Commission identifies strategies to fight organised crime

The Victorian Law Reform Commission’s report on how effective regulation can prevent organised crime from infiltrating industries and occupations was tabled in the Victorian Parliament on 25 May 2016.

The report, The Use of Regulatory Regimes in Preventing the Infiltration of Organised Crime, covers a wide range of schemes such as licensing, audits, inspections, and various restrictions. The Commission was not asked to focus on specific industries, but to provide general guidance for application to any industry. The terms of reference were preventative. They were not directed at the investigation, prosecution or punishment of current or past criminal activity.

The Commission was not asked to recommend changes to the law. Instead the Commission has identified four main strategies to prevent infiltration by organised crime:

1.Assessing the existing regime. Does this industry already have a regulatory regime, and if so, is it working and being enforced?

2.Restricting entry through a licensing scheme. An effective scheme will allow the right people into an industry, while keeping the wrong people out. Licensing is not always an appropriate response, and may be resource-intensive. 

3.Regulating post-entry behaviour. This includes audits, inspections, and surveillance techniques, ‘know your customer’ schemes, and restrictions on cash-based transactions.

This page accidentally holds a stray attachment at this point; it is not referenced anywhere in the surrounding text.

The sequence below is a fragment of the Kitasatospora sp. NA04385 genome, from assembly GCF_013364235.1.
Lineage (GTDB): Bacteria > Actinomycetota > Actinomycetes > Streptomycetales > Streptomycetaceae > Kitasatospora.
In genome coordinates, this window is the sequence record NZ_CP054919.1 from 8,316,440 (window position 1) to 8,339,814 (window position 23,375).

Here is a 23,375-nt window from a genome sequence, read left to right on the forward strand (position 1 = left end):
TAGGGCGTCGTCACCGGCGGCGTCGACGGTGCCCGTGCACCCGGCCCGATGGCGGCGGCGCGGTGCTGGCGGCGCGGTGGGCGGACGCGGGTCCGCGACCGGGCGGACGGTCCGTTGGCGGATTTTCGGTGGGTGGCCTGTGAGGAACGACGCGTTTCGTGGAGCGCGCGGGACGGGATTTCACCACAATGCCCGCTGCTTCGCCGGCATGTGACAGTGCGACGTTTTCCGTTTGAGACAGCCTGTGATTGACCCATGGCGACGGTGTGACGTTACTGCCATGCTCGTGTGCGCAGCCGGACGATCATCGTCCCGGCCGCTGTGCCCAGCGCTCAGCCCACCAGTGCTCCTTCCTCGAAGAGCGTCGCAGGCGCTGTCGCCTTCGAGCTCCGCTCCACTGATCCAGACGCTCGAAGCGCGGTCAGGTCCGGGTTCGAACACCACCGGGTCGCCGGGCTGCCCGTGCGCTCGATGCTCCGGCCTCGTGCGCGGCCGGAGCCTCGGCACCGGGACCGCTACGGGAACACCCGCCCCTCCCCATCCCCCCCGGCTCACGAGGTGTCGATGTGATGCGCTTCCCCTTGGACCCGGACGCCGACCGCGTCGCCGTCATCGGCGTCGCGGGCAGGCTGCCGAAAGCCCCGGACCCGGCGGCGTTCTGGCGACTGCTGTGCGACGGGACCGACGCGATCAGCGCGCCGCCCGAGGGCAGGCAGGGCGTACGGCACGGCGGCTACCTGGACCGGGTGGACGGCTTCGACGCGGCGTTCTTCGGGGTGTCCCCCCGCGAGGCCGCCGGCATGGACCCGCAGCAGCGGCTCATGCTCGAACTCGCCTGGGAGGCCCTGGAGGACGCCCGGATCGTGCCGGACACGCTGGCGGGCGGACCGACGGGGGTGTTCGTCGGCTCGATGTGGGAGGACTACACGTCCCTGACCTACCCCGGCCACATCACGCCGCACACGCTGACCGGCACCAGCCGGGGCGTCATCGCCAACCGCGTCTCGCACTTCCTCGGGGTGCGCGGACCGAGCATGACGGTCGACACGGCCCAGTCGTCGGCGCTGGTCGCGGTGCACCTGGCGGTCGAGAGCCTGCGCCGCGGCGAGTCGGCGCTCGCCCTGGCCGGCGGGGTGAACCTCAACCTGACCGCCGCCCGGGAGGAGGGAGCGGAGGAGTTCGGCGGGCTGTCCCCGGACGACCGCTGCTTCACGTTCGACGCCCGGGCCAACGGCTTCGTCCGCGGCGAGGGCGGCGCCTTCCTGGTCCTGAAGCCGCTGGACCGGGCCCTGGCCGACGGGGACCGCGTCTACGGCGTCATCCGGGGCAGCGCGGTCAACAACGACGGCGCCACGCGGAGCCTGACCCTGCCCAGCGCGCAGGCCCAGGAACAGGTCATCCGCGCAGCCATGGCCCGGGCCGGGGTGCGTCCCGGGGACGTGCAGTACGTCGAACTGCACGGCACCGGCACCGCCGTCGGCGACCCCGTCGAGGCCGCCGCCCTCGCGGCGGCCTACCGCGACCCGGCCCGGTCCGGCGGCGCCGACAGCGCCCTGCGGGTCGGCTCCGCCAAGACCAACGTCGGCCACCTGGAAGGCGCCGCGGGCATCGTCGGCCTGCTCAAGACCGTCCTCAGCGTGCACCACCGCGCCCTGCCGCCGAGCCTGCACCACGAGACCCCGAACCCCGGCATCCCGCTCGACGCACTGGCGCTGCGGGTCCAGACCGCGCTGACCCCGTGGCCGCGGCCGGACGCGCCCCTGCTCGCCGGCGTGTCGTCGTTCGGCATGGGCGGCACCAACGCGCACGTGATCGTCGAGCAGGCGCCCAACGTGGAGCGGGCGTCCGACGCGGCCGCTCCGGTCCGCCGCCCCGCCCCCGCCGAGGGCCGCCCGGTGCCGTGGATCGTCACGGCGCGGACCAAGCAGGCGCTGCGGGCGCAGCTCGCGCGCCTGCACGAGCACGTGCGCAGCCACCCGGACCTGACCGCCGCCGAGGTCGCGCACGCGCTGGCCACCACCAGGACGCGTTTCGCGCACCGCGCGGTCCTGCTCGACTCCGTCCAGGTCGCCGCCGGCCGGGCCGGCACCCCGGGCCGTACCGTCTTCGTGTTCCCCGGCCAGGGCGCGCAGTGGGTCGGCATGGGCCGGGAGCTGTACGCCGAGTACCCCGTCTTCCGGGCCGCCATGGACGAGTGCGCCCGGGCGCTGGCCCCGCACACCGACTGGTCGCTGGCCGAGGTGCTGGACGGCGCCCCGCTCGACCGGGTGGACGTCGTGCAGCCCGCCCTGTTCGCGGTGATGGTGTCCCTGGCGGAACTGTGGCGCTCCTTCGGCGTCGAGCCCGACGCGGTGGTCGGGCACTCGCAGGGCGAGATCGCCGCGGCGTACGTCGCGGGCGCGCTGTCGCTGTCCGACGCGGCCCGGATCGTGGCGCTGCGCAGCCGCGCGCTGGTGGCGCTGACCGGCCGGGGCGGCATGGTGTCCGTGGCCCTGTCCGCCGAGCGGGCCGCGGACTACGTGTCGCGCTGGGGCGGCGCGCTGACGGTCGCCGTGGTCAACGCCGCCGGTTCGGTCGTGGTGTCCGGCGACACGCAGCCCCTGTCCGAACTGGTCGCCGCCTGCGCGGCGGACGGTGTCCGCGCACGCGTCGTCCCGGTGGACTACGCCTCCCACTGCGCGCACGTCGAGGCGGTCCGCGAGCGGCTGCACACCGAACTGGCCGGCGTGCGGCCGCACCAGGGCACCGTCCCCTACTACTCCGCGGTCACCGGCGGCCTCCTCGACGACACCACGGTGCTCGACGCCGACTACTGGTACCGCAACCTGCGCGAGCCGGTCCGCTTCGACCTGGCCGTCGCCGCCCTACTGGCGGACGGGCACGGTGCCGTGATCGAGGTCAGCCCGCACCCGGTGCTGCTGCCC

4.Addressing the use of professional facilitators: Assistance for organised crime can be provided wittingly or unwittingly by professionals such as lawyers, accountants and real estate agents. The Commission suggests customer due diligence measures, professional education and liability measures to address this risk.

The Commission consulted with Victoria Police, the Australian Federal Police and the Australian Crime Commission, the anti-money laundering agency AUSTRAC, major regulatory agencies from various industries, and industry representatives from many industries including the tattoo, waste management, private security, debt collection and scrap metal industries. 

Chair of the Victorian Law Reform Commission, the Hon. Philip Cummins AM, said “When it comes to regulating industries to prevent infiltration, one size does not fit all. We have provided general advice that can be applied to a range of industries and occupations, and tailored according to need. We have also been conscious of the need to be effective, while not imposing an excessive regulatory burden on business.”

For more information or an interview with the Hon. Philip Cummins AM please contact: Nick Gadd, Communications Manager, Tel: 03 8608 7824 Mob: 0425 862 119.

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